Food is everywhere in almost all the games. Eat snails in Paris in “Danger by Design”, gelato in Venice in “Phantom of Venice” and the ice cream in “Alibi in Ashes” was almost too much. You also have several opportunities to Make Food: make weird Mocktails in the Screaming Banshee Pub in “The Haunting of Castle Malloy”. And probably my favorite: eavesdrop on your classmates’ gossip while you work in the Snack Bar in “Warnings at Waverly Academy”.


Charleena Purcell
Of course there’s a writer in Nancy Drew!
These characters are more complex and well-developed than in any other game like this I’ve played. They’re funny and quirky, sometimes mean and sometimes Nancy misjudges or underestimates them, and we sometimes find that the Mean Girl has her own problems, and the Stick in the Mud might have a good reason to be overly cautious. Many of these character recur over the course of the series: Romance Novelist Charleena Purcell, and French History Expert Professor Beatrice Hotchkiss, and the ever-elusive Gender Neutral “Sonny Joon” (who seems to have JUST LEFT every job Nancy ever takes).

Moreover, from the very beginning Her Interactive has been committed to showing that the world Nancy lives in is not entirely White. There are people of color in ALL the Nancy Drew games, and it’s done in such a way that it just seems to reflect a picture of how the world is, rather than that Village People style that some media affects (“Look! A black guy! A nun! An Eskimo with a Harpoon!”)

Locked Doors.

EVERY SINGLE TIME Nancy encounters a locked door or drawer she utters the same phrase, with the EXACT same intonation. “It’s locked.” I don’t know why ND fans think this is the most hilarious thing ever. But we do.

If you want to get started, it doesn’t matter where in the series you begin (Unless you want to begin with “Stay Tuned for Danger”, which was discontinued in 2011). All available games played on my machine with few problems, although some of the older ones had *some* problems, but nothing that interferes with finishing the game.

Okay. Except this one thing. I didn’t finish my replay of “The Haunted Carousel” because of the fracking Pong Game. Something about the old version made the mini-game run slowly on my machine, and since I am the WORST at this kind of game at the best of times, I just gave up in tears. And I really needed that token, too.

The curse is looking pretty mysterious in that cape!
The curse is looking pretty mysterious in that cape!
My personal favorites are “The Curse of Blackmoor Manor” (The English Manor with midnight howling, a secret slide, and a ghost hunt), “The Warnings at Waverly Academy” (snowed in at boarding school, Edgar Allan Poe clues, and dealing with Mean Girls bullying you over your cell phone) and “Shadow at the Water’s Edge” (a haunted Ryokan in Osaka, make Bento boxes, and the straight up scariest ghost I’ve seen). Oh! And “Secret of the Old Clock”! Oh! And “The Captive Curse”! (A monster in a German castle! With German Board Games!)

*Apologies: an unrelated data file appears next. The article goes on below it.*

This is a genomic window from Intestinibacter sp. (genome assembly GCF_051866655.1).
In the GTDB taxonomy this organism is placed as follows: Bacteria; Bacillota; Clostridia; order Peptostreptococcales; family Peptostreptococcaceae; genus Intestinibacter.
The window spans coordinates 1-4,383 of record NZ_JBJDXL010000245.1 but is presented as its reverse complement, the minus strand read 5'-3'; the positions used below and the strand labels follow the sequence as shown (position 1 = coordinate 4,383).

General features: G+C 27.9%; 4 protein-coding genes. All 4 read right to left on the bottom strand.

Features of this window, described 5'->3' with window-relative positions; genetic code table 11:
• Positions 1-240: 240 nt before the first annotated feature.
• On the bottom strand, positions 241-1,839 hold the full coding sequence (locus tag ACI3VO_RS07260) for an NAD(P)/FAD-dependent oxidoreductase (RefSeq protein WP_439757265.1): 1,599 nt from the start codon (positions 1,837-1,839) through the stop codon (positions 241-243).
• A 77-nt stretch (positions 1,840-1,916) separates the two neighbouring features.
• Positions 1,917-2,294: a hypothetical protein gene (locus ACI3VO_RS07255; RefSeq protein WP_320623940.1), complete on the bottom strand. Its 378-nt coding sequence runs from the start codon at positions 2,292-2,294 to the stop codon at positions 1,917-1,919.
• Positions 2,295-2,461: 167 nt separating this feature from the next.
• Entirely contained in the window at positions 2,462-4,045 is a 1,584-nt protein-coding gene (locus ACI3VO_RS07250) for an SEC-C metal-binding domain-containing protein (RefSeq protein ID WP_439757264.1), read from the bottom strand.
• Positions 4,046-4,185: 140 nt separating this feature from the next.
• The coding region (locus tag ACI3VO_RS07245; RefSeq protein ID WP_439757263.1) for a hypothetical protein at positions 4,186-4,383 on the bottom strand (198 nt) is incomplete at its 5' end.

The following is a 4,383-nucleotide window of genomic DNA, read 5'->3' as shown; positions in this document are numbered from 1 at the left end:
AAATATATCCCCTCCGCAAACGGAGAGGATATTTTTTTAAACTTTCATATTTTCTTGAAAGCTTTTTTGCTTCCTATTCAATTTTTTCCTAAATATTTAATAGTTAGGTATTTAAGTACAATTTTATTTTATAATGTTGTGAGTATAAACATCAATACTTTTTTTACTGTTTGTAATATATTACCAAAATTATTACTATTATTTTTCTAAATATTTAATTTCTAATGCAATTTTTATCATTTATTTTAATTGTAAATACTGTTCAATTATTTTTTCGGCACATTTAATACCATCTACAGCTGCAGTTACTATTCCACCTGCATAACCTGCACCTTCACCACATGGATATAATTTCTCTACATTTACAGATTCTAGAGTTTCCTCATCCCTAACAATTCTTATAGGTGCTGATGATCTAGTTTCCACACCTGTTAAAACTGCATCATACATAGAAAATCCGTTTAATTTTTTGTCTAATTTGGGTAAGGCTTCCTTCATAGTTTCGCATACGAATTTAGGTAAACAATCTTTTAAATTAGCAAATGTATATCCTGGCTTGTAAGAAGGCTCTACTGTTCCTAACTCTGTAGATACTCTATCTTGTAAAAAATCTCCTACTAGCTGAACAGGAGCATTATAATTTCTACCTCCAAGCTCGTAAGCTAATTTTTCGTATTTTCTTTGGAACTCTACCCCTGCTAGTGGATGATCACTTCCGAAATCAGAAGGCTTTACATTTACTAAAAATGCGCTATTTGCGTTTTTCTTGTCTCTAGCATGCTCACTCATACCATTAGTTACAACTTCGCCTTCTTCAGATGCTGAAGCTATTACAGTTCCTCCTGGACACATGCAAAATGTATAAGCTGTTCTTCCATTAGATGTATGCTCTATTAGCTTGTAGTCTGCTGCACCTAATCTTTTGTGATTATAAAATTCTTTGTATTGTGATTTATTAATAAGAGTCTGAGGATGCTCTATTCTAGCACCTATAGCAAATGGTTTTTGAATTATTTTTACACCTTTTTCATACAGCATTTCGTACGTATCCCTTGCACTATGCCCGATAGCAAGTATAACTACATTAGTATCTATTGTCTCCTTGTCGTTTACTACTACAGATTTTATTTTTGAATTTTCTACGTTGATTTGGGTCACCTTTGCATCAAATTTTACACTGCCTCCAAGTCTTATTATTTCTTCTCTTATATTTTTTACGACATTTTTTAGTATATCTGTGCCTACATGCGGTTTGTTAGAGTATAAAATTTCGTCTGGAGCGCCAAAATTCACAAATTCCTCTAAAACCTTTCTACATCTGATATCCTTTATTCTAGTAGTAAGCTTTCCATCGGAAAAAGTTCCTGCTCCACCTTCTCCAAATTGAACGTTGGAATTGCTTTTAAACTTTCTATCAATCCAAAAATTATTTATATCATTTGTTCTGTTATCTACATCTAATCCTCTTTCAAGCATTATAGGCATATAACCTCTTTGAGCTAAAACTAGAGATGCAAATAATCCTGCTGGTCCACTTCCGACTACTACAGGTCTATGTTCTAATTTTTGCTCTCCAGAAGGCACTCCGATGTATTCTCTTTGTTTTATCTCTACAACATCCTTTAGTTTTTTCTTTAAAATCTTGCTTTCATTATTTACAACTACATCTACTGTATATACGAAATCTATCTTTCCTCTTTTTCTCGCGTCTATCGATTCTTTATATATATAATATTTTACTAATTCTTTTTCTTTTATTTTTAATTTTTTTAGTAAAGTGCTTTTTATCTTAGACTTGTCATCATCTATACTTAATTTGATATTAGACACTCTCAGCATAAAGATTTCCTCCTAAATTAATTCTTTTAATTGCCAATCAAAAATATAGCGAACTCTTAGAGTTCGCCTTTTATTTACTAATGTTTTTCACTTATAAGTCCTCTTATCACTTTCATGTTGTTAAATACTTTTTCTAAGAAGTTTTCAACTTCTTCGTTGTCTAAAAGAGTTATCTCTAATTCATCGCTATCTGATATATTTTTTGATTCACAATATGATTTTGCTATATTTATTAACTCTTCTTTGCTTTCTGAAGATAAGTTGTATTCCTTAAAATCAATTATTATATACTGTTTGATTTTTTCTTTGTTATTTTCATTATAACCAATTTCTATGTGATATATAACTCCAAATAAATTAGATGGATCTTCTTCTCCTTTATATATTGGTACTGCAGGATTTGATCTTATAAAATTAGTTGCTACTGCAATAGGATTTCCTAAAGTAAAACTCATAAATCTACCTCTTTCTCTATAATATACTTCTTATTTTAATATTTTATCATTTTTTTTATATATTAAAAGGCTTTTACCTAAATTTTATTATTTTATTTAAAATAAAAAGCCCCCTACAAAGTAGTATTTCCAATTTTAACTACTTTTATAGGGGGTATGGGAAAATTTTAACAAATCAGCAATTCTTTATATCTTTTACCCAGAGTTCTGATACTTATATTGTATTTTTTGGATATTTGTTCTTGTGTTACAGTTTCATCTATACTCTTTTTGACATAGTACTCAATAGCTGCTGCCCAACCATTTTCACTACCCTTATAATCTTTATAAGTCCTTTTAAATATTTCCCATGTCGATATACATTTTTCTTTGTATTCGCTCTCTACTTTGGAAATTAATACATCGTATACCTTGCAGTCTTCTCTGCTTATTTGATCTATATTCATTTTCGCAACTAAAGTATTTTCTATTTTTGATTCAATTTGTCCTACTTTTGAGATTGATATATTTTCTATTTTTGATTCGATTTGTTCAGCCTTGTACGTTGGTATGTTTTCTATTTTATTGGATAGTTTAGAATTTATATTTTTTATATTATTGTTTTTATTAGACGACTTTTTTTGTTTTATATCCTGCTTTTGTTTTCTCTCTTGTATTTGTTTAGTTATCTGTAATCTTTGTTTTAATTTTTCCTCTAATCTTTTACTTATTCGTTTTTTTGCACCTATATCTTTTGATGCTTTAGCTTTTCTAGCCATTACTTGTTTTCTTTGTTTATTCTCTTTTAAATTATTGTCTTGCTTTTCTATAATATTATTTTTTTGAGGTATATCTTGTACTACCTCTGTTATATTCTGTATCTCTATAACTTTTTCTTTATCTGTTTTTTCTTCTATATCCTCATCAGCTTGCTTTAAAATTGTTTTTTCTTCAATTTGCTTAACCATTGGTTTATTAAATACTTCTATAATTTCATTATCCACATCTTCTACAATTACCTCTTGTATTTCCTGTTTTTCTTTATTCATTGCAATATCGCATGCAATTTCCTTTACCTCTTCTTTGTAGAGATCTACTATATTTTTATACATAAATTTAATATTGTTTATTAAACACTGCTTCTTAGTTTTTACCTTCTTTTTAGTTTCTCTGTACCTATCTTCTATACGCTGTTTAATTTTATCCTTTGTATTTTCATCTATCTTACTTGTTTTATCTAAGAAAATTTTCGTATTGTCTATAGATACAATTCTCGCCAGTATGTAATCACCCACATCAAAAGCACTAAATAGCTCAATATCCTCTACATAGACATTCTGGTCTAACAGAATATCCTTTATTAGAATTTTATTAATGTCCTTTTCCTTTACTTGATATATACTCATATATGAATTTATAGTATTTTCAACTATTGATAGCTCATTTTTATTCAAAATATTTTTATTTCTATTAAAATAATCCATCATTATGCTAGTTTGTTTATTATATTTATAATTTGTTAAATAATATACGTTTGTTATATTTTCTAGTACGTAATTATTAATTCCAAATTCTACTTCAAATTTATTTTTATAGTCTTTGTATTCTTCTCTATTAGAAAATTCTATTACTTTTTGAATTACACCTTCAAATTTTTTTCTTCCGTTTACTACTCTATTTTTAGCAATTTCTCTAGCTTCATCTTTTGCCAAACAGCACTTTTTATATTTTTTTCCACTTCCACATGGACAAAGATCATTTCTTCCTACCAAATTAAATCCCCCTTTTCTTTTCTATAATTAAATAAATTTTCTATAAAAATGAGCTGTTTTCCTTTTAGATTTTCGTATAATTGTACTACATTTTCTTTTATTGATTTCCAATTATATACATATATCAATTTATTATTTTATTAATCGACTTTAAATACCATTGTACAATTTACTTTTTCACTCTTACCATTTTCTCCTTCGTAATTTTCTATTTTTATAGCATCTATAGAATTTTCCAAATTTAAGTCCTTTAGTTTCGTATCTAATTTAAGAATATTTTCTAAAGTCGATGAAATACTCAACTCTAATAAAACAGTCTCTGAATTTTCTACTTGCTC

You see my problem. All of these are available for sale (CD and download) at .

Become a fan. Know how hilarious it is when Nancy says, “It’s locked.” It’s great. But only after you hear it 875,935 times.


Amy Eller Lewis is a writer and Library Fairy in Southern New England. She works at one of the oldest libraries in the country, which is definately haunted. Follow her on Twitter @amyellerlewis or on Tumblr:

See all posts on Criminal Element by Amy Eller Lewis


  1. Tatiana deCarillion

    I love these games, as well. I think I have maybe six or eight of them, but I have to confess that I have gone to look for hints, now and again LOL

    The puzzles are interesting, some of them are hard (hint time, after I get tired of re-trying!), and the storylines and locales are interesting.

    I’m in the midst of two of them now–The Haunted Carousel and The Phantom of Venice and stuck on both 🙂

  2. Doreen Sheridan

    OMG, I’ve so wanted to try these titles but was afraid they’d be too easy! Thanks for the recommendations: I’ve recently gotten hooked on adventure games again and am quickly working my way through the ones that I know are worth playing.

    And yes, I, too, am a grown-ass woman, but I loooooove solving mysteries, even if they’re not real :).

  3. NDFan23

    This is so true!! Also, thanks to this game series I can no longer hear the phrase “It’s locked.” without laughing.